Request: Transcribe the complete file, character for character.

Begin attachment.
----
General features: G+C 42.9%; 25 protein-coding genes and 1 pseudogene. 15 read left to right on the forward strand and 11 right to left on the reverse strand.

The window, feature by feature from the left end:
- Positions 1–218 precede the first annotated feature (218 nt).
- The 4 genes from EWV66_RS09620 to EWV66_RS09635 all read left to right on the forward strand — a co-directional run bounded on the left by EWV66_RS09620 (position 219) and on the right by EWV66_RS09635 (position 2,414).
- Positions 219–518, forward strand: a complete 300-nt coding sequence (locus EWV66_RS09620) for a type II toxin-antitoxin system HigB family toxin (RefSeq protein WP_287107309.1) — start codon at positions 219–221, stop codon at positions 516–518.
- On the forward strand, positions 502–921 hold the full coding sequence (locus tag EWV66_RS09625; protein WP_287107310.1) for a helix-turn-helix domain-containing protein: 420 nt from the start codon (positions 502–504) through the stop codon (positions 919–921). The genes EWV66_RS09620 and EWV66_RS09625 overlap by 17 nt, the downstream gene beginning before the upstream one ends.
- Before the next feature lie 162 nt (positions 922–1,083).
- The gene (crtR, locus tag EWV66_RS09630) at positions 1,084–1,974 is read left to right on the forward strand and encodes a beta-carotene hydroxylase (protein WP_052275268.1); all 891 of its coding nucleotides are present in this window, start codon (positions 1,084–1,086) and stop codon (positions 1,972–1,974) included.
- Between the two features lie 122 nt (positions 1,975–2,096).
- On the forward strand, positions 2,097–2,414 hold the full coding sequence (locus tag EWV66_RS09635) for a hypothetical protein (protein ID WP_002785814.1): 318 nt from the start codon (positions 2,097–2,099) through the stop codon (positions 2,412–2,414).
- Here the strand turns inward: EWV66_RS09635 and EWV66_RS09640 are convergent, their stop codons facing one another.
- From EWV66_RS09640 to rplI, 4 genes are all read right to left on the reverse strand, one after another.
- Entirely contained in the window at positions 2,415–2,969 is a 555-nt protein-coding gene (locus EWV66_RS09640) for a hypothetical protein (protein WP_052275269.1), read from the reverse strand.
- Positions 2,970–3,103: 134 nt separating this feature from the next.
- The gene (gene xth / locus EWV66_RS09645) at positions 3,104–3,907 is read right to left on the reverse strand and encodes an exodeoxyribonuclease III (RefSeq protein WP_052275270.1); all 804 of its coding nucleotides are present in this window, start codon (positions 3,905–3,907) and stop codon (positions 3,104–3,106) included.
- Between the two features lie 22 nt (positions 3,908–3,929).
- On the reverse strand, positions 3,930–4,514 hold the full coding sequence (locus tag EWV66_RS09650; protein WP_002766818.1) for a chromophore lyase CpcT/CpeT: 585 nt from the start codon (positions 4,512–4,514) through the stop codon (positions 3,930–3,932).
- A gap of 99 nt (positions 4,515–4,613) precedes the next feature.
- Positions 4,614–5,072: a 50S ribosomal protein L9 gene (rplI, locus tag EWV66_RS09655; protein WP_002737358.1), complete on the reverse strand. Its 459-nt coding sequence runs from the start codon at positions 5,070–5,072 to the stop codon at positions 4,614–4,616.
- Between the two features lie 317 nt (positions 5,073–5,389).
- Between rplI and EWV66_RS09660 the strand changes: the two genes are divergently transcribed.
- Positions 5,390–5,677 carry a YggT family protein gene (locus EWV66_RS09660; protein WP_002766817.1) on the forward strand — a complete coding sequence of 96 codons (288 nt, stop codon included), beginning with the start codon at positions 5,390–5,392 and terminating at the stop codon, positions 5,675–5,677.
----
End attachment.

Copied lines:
General features: G+C 42.9%; 25 protein-coding genes and 1 pseudogene. 15 read left to right on the forward strand and 11 right to left on the reverse strand.

The window, feature by feature from the left end:
- Positions 1–218 precede the first annotated feature (218 nt).
- The 4 genes from EWV66_RS09620 to EWV66_RS09635 all read left to right on the forward strand — a co-directional run bounded on the left by EWV66_RS09620 (position 219) and on the right by EWV66_RS09635 (position 2,414).
- Positions 219–518, forward strand: a complete 300-nt coding sequence (locus EWV66_RS09620) for a type II toxin-antitoxin system HigB family toxin (RefSeq protein WP_287107309.1) — start codon at positions 219–221, stop codon at positions 516–518.
- On the forward strand, positions 502–921 hold the full coding sequence (locus tag EWV66_RS09625; protein WP_287107310.1) for a helix-turn-helix domain-containing protein: 420 nt from the start codon (positions 502–504) through the stop codon (positions 919–921). The genes EWV66_RS09620 and EWV66_RS09625 overlap by 17 nt, the downstream gene beginning before the upstream one ends.
- Before the next feature lie 162 nt (positions 922–1,083).
- The gene (crtR, locus tag EWV66_RS09630) at positions 1,084–1,974 is read left to right on the forward strand and encodes a beta-carotene hydroxylase (protein WP_052275268.1); all 891 of its coding nucleotides are present in this window, start codon (positions 1,084–1,086) and stop codon (positions 1,972–1,974) included.
- Between the two features lie 122 nt (positions 1,975–2,096).
- On the forward strand, positions 2,097–2,414 hold the full coding sequence (locus tag EWV66_RS09635) for a hypothetical protein (protein ID WP_002785814.1): 318 nt from the start codon (positions 2,097–2,099) through the stop codon (positions 2,412–2,414).
- Here the strand turns inward: EWV66_RS09635 and EWV66_RS09640 are convergent, their stop codons facing one another.
- From EWV66_RS09640 to rplI, 4 genes are all read right to left on the reverse strand, one after another.
- Entirely contained in the window at positions 2,415–2,969 is a 555-nt protein-coding gene (locus EWV66_RS09640) for a hypothetical protein (protein WP_052275269.1), read from the reverse strand.
- Positions 2,970–3,103: 134 nt separating this feature from the next.
- The gene (gene xth / locus EWV66_RS09645) at positions 3,104–3,907 is read right to left on the reverse strand and encodes an exodeoxyribonuclease III (RefSeq protein WP_052275270.1); all 804 of its coding nucleotides are present in this window, start codon (positions 3,905–3,907) and stop codon (positions 3,104–3,106) included.
- Between the two features lie 22 nt (positions 3,908–3,929).
- On the reverse strand, positions 3,930–4,514 hold the full coding sequence (locus tag EWV66_RS09650; protein WP_002766818.1) for a chromophore lyase CpcT/CpeT: 585 nt from the start codon (positions 4,512–4,514) through the stop codon (positions 3,930–3,932).
- A gap of 99 nt (positions 4,515–4,613) precedes the next feature.
- Positions 4,614–5,072: a 50S ribosomal protein L9 gene (rplI, locus tag EWV66_RS09655; protein WP_002737358.1), complete on the reverse strand. Its 459-nt coding sequence runs from the start codon at positions 5,070–5,072 to the stop codon at positions 4,614–4,616.
- Between the two features lie 317 nt (positions 5,073–5,389).
- Between rplI and EWV66_RS09660 the strand changes: the two genes are divergently transcribed.
- Positions 5,390–5,677 carry a YggT family protein gene (locus EWV66_RS09660; protein WP_002766817.1) on the forward strand — a complete coding sequence of 96 codons (288 nt, stop codon included), beginning with the start codon at positions 5,390–5,392 and terminating at the stop codon, positions 5,675–5,677.